MUMBAI -- Reserve Bank of India Gov. Urjit Patel's abrupt resignation leaves Prime Minister Narendra Modi with the decision of whether to risk alienating investors by continuing to press the central bank for looser monetary policy.
His departure, seen by some as a statement of dissent, comes as the Indian economy shows signs of slowing ahead of next year's general election -- a test of voter confidence in Modinomics.
Patel, a man of few words, kept to his style when announcing his resignation Monday evening.
In a statement of less than 100 words, he thanked the central bank's staff, management and board, but did not mention Modi's government. Patel cited "personal reasons" for his departure, but the timing said it all.
The prime minister praised Patel as a "thorough professional with impeccable integrity."
"We will miss him immensely," Modi tweeted. "Urjit Patel is an economist of a very high calibre with a deep and insightful understanding of macro-economic issues. He steered the banking system from chaos to order and ensured discipline. Under his leadership, the RBI brought financial stability."
Patel was once a favorite of Modi and his Bharatiya Janata Party's Hindu nationalist ideological parent, Rashtriya Swayamsevak Sangh.
The economist was expected to toe the government line as RBI governor, especially after the handling of the removal of high-value banknotes from circulation in November 2016, shortly after Patel took charge of the central bank. But differences soon emerged.
His resignation comes ahead of an RBI board meeting Friday. Patel apparently disagreed with decisions being made by the committees formed at last month's board meeting to investigate issues related to lending restrictions at weak banks and the central bank's surplus reserves, as well as increasing the liquidity to India's shadow banks after the Infrastructure Leasing & Financial Services payment default that threatened a systemic crisis.
Japan's Nomurasays the central bank's next policy meeting will involve governance reform, encompassing the level of engagement between the RBI and its central board as well as the functioning of the board's subcommittees.
"We think both the RBI and the government are right on various issues, but the sudden resignation will lead to questions about whether the government is trying to stifle institutions and whether the resignation is a statement to protect the RBI's independence," the brokerage said in a note. "This, along with the lack of policy coordination between the RBI and the government, will mean higher India risk premium, at least in the short term, in an environment where domestic political uncertainty is anyway on the rise owing to the elections" next year.
Last month's marathon nine-hour meeting attended by all 18 board members included a decision to form an expert committee to examine the RBI's economic capital framework.
This framework governs the bank's capital requirements and transfers of surplus reserves to the government. The board also asked the central bank to consider a scheme for restructuring the stressed assets of small and midsize businesses with up to 250 million rupees ($3.49 million) in aggregate loans.
Though the government and central bank seemed to have reached a truce, New Delhi clearly held the upper hand, with a sense that pressure on the RBI was not removed.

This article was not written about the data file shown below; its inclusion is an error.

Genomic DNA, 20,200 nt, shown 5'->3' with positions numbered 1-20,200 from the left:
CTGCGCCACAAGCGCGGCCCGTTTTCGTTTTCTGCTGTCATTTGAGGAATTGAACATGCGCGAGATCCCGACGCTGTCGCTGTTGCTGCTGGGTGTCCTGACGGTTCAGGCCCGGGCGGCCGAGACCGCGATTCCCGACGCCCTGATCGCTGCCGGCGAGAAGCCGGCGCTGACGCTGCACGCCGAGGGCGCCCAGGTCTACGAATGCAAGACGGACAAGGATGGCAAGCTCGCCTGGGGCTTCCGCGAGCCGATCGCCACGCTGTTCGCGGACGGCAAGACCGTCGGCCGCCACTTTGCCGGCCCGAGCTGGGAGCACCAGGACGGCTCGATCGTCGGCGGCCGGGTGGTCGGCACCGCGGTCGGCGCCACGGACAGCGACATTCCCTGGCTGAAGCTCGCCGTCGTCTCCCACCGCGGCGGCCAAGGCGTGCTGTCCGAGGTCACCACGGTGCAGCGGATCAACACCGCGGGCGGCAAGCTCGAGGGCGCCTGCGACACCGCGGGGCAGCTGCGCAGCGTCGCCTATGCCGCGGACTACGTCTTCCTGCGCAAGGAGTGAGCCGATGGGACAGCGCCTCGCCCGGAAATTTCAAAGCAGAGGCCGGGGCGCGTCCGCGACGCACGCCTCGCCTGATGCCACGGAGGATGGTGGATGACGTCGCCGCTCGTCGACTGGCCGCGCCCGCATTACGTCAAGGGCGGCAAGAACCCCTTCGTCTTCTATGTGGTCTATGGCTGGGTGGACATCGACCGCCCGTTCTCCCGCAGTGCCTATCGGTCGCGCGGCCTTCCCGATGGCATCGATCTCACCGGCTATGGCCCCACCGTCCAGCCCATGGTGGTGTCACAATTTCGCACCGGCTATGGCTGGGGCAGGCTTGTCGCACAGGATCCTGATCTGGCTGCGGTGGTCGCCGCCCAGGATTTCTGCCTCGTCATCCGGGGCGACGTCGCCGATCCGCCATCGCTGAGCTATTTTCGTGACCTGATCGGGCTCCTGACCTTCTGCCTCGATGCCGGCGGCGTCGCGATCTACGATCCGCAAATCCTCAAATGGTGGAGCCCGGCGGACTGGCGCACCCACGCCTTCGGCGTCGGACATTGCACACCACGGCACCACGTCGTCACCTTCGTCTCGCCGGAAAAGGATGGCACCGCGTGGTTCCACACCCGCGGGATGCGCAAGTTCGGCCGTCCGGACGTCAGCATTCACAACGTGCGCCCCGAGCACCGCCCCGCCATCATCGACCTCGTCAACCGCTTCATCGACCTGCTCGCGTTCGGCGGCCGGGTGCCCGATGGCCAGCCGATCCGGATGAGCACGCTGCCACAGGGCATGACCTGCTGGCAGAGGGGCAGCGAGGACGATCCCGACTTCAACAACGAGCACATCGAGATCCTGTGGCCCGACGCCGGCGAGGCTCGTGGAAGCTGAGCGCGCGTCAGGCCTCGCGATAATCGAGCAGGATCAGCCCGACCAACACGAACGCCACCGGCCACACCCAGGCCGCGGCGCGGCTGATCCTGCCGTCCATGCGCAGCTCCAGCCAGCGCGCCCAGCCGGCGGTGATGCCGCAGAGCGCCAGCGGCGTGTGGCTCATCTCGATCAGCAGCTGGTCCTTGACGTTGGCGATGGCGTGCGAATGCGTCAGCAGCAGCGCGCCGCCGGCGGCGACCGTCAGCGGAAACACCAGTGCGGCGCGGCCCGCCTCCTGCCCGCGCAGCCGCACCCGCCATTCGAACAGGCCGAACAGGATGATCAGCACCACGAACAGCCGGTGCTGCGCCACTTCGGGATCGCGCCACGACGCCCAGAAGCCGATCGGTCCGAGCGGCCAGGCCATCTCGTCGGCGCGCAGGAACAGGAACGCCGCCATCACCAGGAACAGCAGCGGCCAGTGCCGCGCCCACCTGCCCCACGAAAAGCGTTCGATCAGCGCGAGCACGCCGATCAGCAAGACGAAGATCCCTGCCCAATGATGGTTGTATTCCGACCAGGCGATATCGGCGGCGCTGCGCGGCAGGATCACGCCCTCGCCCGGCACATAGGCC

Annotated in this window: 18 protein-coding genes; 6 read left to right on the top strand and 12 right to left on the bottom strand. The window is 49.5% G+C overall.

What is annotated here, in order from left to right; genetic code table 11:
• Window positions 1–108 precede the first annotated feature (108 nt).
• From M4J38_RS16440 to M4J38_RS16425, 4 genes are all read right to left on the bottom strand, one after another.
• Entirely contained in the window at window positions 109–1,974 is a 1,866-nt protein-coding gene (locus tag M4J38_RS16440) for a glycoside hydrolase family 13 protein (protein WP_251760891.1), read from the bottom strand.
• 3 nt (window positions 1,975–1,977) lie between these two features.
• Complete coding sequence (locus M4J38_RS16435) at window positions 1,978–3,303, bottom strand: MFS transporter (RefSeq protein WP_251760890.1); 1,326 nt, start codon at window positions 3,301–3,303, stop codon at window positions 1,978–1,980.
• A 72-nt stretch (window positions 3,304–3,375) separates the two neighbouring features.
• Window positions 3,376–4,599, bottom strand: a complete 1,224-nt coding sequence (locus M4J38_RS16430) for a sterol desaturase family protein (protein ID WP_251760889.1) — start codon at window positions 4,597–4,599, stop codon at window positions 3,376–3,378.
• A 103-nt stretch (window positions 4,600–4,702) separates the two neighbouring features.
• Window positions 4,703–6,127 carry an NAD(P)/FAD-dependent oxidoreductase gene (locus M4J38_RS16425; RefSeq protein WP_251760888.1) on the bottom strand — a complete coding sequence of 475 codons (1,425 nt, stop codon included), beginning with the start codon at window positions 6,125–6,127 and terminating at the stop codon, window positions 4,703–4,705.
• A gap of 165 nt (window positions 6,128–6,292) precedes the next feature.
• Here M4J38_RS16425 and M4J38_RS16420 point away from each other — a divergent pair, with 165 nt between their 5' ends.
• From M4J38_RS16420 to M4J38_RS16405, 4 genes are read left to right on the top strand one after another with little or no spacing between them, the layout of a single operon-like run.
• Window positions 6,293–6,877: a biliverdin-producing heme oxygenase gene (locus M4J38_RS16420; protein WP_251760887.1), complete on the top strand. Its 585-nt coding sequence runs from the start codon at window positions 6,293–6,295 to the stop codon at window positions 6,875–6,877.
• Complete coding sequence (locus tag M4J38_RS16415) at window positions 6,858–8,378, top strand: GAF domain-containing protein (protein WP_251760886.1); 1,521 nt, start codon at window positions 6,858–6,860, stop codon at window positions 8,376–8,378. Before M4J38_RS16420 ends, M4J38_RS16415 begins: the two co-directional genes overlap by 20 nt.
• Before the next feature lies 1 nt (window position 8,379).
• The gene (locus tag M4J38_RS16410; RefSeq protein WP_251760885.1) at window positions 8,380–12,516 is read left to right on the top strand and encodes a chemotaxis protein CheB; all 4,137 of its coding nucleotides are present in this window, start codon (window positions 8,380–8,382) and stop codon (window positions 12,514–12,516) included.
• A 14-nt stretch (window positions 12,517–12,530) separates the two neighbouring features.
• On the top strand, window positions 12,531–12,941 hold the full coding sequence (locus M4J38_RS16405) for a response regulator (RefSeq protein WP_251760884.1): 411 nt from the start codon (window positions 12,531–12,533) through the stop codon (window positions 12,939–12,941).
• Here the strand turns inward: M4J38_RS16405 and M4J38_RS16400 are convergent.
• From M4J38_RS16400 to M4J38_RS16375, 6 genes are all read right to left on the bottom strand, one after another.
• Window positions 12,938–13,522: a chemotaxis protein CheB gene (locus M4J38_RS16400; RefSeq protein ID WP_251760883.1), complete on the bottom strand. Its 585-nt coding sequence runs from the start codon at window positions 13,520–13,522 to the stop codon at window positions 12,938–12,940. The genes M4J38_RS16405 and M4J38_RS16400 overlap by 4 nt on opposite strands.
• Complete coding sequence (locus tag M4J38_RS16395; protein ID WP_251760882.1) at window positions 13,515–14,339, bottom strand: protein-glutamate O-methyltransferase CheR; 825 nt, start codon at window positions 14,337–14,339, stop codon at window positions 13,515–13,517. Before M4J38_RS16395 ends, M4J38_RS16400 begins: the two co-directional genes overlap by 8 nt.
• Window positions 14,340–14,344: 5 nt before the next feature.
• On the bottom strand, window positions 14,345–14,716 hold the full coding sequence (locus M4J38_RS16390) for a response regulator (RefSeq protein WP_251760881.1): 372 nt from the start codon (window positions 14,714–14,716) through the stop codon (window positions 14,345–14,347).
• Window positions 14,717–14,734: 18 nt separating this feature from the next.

Patel's resignation "signals that the government has come out on top in its dispute with the central bank, but at the cost of undermining the RBI's credibility and its inflation-fighting credentials," Capital Economics said in a note. "In each aspect of their dispute, the government has been pushing the RBI to take steps that would boost aggregate demand despite core inflation being well above target."
"The most worrying scenario for investors would be if the government appointed someone from the finance ministry," the note said. "But with two successive governors bowing out under pressure from the government, whoever comes next will have their work cut out to convince markets and investors that the RBI is focused on stabilizing inflation close to target."
The resignation also comes one day ahead of both the critical counting of votes in five states and the start of the Indian parliament's winter session. The stock market, already nervous as exit polls show weakness in the ruling Bharatiya Janata Party, may react sharply on Tuesday when it opens to the news of Patel's resignation.
Opposition parties, already targeting Modi ahead of next year's election, are prepared to make an issue of Patel's resignation in parliament, a senior opposition leader said.
"As a gentleman economist, he had to tender his resignation because he is not comfortable to work in the environment under the present ... government," Veerappa Moily, head of the Parliamentary Standing Committee on Finance and a senior Indian National Congress party leader, told the Nikkei Asian Review. "Most unfortunate that they are demolishing one institution after another. They also wanted to encroach upon the autonomy of the Supreme Court, and now they have come to the RBI."
Modi's government also faces a slowing economy, jobless growth and a widening trade deficit, while taking criticism for its controversial revision of GDP data covering the previous government's term.
The revised data shows India's economic growth at an average of 6.7% during the last government, compared with 7.3% under Modi. Many argue that revising the gross domestic product figures is a political move ahead of the elections, and have questioned the reliability of the statistics.